Then came 48.gxh4,Rg6+ 49.Kh3,Qd7 50.Qh5,cxd2 51.exf4,Rh6 and now Caruanas 52.Qg5+? should be a mistake, “…letting black off the hook” . He gives 52.Rg1+ as better, leading to an advantage for white in, again, a nontrivial endgame. In the continuation Short missed some chances to give perpetual check and finally lost.
And now we come to some remarkable recent S´s.
Akopian-Vachier-Lagrave, Ol Dresden 2008
White played the S 19.Bxg6!, Nxg6 If 19.-,fxg6 20.Rxf6,Qxf6 21.Rf1 wins the queen for the two rooks. Timman in NIC: And now “Black has little to hope for”. That is an evaluation from some kind of an expert. I believe him, the queen and the two knights are a formidable force, which black will not be able to contain, but it is still an evaluation. In the game came
20.Nf5,Qe5 21.Qxb6,Bxe4 22.Qxd6+,Qxd6 23.Nxd6,Bxc2 24.Rxf6 and white had regained his material and black´s position had fallen apart. Very nice, but not that, comparatively, difficult - that is for a strong GM. It could be on the border to being a C, as I claim the above Aronian-Leko is. But still, this is after all a far more complicated position, where even the best calculators cannot see to the end of all the branches of the tree of variations. The move 19.Bxg6 has to be based on some kind of intuition, so it is a S.
And finally, once again Caruana, this time as the ignitor of the fireworks:
Caruana-Berg, OL Dresden 2008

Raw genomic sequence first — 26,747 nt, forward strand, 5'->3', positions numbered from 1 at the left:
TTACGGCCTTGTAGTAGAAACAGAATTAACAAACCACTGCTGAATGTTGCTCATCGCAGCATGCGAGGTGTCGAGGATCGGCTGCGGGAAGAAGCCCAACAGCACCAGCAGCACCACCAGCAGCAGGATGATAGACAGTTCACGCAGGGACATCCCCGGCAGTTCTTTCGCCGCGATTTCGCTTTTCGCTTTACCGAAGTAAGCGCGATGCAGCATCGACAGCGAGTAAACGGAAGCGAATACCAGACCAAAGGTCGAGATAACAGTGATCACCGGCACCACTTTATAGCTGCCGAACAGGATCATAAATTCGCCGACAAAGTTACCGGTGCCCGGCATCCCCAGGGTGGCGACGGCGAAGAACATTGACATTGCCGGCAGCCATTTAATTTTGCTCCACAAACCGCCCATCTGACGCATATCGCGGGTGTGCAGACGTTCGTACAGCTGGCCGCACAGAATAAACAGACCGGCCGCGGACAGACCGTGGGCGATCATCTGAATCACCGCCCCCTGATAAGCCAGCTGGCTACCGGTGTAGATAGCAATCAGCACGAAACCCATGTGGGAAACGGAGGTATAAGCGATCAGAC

With all his heavy pieces on the king side and most of black´s off side it is no surprise that white can turn to drastic measures: 20.Nxf7!,Kxf7 21.Rxe6!, Nc5. It is not that difficult to see that black after 21.-,Kxe6 will be mated by force. In a way you could call this an “imbedded” C, which was most likely calculated by Caruana. 22.Rxd6!,Rxd6 23.Qf4+ I doubt if Caruana went much further than this in his pre-calculations. It is obvious that black is under hard pressure with his exposed king. 23.-,Ke7 24.Re1+,Kd7 25.Bb5+,Bc6 26.Qf5+,Ne6 27.Bxd6,Qxd6 28.Rxe6 and black resigned. That went fast, but black does have some alternatives which could have prolonged the fight, eg. 21.-Qc6!?. But in praxis it would have taken a super-human effort to stand up against this onslaught. Maybe Rybka could have managed, but I doubt it. You may try it out for yourself, if that is of some interest to you.
I hope the above has provided some clarity on the issues, in at least provoked some thoughts. But we are still in a need for a proper definition of a C.
For that we may turn to an authority, not mentioned or cited by Winter, even though he is mentioned in one of the comments from his readers. That is Yuri Averbakh, in his heyday one of the strongest Soviet GM ´s, later an esteemed and leading writer and researcher on, in particular, endgames. Averbakh deals with the subject in a most accurate and profound way in his “Schachtaktik für Fortgeschrittene”, Sportsverlag 1978, translated from Russian and also published in several English versions, “Chess tactics for Advanced Players”, the first of these also by Sportsverlag, 1984. Whether the latter is a directly translated, maybe even from Russian, or adapted version, I am not sure.